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College of Food, Agricultural, and Environmental Sciences


Organic Mulches May Restore Fertility of Degraded Soils

March 26, 2002

WOOSTER, Ohio - Organic mulches may offer hope in restoring fertility of degraded soils in urban areas.

Ohio State University researchers are studying the effects of composed yard trimmings, as well as a mixture of hardwood bark and composted manure on the health of disturbed soils in ornamental landscapes.

"Topsoil is often removed when new homes are built, and the subsoil that is exposed when digging the basement is often spread over the surface," said Dan Herms, an entomologist with the Ohio Agricultural Research and Development Center (OARDC). "Subsoil is virtually devoid of organic matter and nutrients, which makes landscaping and gardening nearly impossible without using pesticides and fertilizers."

In previous studies, Herms and his associates found that certain organic mulches stimulated the growth of beneficial microbes, increased soil fertility, boosted plant growth, and fought off insects and diseases. The researchers are now taking this research one step further by trying to determine if organic mulches can create the same cascade of effects in subsoil.

"We think certain mulches have the potential to function as organic fertilizers and pesticides in highly disturbed soils in urban landscapes," said Herms.

The researchers are focusing on mulches with a low carbon-nitrogen ratio, meaning that enough nutrients exist in the mulch to support the needs of both plants and soil microbes. The composted yard trimmings, which consist of wood chips, leaves, and grass clippings, have a carbon-nitrogen ratio of about 18:1. Hardwood bark has a carbon-nitrogen ratio of 70:1, but blending it with composted manure reduces that ratio to about 35:1.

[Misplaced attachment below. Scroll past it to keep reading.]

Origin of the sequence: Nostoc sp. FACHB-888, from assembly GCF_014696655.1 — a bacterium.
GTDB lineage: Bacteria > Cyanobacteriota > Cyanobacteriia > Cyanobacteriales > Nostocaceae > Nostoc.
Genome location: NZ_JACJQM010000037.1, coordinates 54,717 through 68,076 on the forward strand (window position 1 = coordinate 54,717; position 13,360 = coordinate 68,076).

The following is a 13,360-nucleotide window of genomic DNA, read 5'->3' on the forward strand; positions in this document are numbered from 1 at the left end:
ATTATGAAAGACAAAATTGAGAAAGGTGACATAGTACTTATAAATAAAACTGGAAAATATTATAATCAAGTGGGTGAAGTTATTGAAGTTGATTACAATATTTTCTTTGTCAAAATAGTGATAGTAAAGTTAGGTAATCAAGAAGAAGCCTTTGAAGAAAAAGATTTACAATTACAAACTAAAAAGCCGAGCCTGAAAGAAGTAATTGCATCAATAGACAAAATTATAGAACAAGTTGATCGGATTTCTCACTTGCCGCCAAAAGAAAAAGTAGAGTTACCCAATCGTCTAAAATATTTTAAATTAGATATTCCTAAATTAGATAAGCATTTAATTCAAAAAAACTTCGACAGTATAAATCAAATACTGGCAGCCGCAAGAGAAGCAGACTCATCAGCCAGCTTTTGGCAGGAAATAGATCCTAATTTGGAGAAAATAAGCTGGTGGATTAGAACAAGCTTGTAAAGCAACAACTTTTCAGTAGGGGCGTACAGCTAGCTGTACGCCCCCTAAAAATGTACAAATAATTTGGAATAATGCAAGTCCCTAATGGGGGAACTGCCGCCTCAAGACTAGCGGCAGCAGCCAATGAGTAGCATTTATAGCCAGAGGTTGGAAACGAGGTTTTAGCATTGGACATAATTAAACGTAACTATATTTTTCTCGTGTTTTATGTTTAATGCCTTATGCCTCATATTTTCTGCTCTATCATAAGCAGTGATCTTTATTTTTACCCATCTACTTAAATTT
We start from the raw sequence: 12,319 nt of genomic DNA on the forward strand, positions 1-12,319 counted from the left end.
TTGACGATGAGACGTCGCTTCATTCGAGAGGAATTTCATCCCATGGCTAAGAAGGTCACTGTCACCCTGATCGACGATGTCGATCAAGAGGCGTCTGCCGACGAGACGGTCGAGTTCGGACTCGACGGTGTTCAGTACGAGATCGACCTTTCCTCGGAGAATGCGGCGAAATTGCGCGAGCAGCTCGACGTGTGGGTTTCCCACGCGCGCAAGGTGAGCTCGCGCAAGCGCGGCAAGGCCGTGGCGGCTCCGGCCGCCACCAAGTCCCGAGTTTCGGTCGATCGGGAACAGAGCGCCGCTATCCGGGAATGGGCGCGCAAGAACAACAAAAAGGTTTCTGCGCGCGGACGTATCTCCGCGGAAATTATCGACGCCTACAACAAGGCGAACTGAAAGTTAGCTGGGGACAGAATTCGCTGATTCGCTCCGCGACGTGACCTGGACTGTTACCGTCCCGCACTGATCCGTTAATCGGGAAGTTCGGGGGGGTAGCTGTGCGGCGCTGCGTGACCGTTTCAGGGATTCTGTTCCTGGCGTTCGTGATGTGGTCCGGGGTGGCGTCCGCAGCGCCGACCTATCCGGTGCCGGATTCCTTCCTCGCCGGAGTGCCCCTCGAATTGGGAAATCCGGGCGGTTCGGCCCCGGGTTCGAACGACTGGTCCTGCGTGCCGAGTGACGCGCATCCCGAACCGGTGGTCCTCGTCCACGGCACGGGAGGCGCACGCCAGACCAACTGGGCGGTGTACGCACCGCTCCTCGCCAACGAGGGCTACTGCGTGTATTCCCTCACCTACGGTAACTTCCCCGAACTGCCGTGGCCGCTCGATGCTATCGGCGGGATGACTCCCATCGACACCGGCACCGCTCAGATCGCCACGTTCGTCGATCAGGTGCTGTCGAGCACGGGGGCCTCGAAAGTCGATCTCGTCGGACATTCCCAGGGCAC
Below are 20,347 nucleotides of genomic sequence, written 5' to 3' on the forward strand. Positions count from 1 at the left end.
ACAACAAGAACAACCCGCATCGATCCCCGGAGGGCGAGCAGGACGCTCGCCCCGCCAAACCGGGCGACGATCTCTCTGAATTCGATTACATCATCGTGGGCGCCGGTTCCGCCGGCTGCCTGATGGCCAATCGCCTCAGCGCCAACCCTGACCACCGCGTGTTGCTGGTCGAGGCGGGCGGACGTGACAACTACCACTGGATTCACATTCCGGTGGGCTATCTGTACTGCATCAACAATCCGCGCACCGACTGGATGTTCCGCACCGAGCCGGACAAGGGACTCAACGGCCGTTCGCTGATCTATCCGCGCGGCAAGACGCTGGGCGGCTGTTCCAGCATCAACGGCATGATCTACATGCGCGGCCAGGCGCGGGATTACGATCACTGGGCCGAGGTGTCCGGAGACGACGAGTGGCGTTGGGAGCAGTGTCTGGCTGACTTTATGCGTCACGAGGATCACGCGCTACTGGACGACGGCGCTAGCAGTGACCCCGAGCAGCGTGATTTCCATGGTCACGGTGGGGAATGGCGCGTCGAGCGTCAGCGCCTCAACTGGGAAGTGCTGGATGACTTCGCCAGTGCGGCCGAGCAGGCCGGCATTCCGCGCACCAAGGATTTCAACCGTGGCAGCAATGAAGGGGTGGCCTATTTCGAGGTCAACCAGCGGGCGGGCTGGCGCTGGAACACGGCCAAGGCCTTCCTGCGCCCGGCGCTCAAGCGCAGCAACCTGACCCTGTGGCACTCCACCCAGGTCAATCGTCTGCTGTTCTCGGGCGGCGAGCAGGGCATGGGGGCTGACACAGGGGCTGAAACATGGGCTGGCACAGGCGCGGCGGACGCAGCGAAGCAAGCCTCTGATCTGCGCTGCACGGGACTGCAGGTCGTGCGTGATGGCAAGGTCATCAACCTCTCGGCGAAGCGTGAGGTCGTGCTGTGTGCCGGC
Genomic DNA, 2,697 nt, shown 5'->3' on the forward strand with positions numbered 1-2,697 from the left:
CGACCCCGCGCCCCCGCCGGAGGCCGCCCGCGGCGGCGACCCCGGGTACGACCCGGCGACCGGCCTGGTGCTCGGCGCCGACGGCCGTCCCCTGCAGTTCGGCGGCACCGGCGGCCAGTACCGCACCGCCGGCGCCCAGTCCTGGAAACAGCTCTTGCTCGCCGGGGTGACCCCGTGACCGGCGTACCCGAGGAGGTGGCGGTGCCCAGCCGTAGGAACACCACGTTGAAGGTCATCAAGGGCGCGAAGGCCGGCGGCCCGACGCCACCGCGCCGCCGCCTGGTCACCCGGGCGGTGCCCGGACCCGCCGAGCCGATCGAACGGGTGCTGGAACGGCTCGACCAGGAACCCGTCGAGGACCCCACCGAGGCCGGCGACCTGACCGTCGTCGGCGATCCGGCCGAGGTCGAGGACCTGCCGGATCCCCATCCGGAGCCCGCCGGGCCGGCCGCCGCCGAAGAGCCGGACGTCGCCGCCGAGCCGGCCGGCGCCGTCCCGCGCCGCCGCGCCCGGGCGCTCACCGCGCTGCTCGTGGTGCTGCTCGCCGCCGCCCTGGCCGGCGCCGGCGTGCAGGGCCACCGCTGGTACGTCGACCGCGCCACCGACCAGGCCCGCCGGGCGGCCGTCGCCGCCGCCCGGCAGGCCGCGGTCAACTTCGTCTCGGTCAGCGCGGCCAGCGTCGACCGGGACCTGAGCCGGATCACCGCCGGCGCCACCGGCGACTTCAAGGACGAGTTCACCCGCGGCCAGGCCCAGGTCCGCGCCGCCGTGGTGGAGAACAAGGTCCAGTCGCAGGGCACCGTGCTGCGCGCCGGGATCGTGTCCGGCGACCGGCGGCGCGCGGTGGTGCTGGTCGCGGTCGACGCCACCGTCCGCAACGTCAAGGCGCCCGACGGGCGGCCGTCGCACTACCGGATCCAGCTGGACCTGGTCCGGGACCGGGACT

By comparison, mulches with high carbon-nitrogen ratios, like recycled wood pallets, do not provide enough nitrogen to support microbial and plant growth. As a result, the microbes out-compete plants for nutrients, thereby reducing plant growth. Applying such mulches to soils that are already low in nutrients would severely stress plants.

"Applying mulches like composted yard trimmings with a low carbon-nitrogen ratio may not only increase plant growth, but also improve the health of degraded soils by increasing organic matter and beneficial soil microbes," said Herms. "At the same time, a valuable natural resource would be recycled that might otherwise be destined for a landfill."

The researchers are studying the effects of these mulches on the health and pest resistance of paper birch and rhododendron, common plants used in Ohio landscapes. They have just begun the second year of a five-year study.

Candace Pollock
Dan Herms